When it comes to media, trainwrecks and tragedy sell.
When it comes to media, trainwrecks and tragedy sell. Take, for instance, the Honey Boo Boo phenomenon. This "average" family has made fortunes on crude behavior. The sight of 'Mama June,' the rough-around-the-edges (a mild evaluation at best) matriarch of the family galumphing about in tow of her outspoken daughter makes many do a double-take, and keeps many coming back for more.
Even looking into the pages of the Lake Sun, the most heavily trafficked stories usually involve crime: the recent Dairy Queen scandal involving allegations of sexual abuse was the most-read story all year. The manhunt for a wanted kidnapper also ranks near the top of the list. The recent brutal murder of a teenage girl in Miller County broke hearts, but also boosted web traffic.
We publish a fair amount of warm-and-fuzzy stories, but they rarely get the same amount of attention as something negative.
Unfortunately, it seems as though Americans prefer to see the plight and downfall of others, perhaps as an avenue to look down from a self-imposed moral pedestal.
It's what sells.
But this column is not to bash the Lake Sun's readership on a dearth of heart, but to shed some light and provide perspective on a recent story that had some cringing, some laughing and many scratching their heads: the idea of a reality show starring the officers of the Lake Ozark Police Department and the lake itself.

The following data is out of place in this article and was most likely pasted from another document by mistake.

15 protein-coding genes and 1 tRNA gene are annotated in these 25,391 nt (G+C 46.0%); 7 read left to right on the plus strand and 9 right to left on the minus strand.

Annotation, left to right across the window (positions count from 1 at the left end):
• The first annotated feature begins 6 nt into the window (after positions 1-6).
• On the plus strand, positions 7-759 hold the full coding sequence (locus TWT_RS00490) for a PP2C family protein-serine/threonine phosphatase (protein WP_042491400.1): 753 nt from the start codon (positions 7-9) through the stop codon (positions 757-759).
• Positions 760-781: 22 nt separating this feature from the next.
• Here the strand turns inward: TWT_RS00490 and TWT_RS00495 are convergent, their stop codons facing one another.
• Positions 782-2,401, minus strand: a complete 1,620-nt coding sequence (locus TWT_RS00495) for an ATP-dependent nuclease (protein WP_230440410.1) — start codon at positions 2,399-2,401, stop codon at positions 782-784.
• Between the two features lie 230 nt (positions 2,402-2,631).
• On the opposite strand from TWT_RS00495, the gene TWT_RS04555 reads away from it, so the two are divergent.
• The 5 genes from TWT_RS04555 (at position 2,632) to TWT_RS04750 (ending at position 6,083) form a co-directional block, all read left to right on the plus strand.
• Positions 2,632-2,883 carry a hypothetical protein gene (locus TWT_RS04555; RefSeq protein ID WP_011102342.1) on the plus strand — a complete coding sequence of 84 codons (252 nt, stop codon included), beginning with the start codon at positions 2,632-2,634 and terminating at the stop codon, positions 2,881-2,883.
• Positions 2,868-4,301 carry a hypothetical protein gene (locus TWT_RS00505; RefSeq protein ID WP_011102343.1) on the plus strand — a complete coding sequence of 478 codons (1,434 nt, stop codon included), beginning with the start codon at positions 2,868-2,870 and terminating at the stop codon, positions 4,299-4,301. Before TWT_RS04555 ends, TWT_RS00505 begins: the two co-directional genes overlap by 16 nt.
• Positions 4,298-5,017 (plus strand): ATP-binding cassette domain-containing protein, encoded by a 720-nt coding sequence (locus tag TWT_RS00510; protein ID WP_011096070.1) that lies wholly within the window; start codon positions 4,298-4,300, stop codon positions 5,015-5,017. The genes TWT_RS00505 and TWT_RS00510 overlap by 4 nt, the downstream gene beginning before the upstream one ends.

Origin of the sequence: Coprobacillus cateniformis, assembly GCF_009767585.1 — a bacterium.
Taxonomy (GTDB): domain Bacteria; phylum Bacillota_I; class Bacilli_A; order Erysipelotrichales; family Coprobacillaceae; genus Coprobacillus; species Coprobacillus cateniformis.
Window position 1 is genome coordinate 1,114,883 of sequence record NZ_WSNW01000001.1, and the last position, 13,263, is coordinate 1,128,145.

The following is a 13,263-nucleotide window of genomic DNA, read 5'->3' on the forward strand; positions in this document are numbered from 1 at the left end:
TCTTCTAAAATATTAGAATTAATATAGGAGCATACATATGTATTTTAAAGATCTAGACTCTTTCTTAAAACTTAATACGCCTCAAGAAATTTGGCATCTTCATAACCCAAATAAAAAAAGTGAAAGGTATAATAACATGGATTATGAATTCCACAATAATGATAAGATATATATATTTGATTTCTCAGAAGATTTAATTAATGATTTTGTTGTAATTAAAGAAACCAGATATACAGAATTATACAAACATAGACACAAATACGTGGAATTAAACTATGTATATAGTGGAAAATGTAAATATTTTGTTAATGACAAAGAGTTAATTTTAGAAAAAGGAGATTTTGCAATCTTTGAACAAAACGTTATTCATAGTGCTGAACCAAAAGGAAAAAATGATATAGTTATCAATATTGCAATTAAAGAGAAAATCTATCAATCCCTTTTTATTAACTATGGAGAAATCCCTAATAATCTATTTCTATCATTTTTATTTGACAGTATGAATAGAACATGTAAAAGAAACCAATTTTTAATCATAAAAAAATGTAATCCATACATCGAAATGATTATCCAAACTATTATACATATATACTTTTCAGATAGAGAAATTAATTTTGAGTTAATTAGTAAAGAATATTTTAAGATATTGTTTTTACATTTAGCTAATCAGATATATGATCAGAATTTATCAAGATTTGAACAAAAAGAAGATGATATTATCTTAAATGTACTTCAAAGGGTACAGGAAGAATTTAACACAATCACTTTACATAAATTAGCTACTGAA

Last week, we reported that the city's board of aldermen entertained the possibility of a production team following the LOPD and Water Patrol officers, potentially chronicling the comings-and-goings of police life in a tourist-driven area.
Police Chief Mark Maples and the board expressed optimism about what a television show could do to bolster the image of Lake Ozark.
No doubt that could happen, if a production company was looking to produce a promotional video about the wonders of the Strip or the beauty of life on the bend.
But that's not what sells.
It's not that the board doesn't have noble intentions with this situation, but the reality is that a production company is a business, they are in the market to make a profit, not to pander to a board in the market for a tourism video.
A few of the aldermen and city attorney Roger Gibbons have the right attitude: cautious skepticism regarding the filming. They question, rightfully, the ability to control filming. I'd venture that they'd have little.
What's most disturbing to me about the proposal is the willingness to stage an event should police life at the lake prove a little more uninteresting than anticipated.
The board discussed that production could stage a car chase should police activity stagnate. This opens a can worms that could allow the production company free reign over creating crime in Lake Ozark. What's to stop them, then, of staging bare-breasted women dancing atop pontoons, drunken fights in the heart of the Strip or a dangerous boat chase.
A potential "reality" show would detract from the image of Lake Ozark, not display the many positive points about life on the east side of the lake.
Unless the intended market the production company targets is a religious channel — which, at a lake that actually has a place dubbed "Party Cove," isn't likely — a television show featuring Lake Ozark will damage the reputation of a city still climbing out of poor decisions from years past.
While I believe the board has honest intentions, I can't say the same for a production company whose primary interest is the bottom line.
It's time to urge the board to stick with solving problems the city currently faces instead of opening the door for more issues than a small city can handle.
Otherwise, we might see a promotional tagline of "Came on vacation, left on probation" in the not-so-distant future.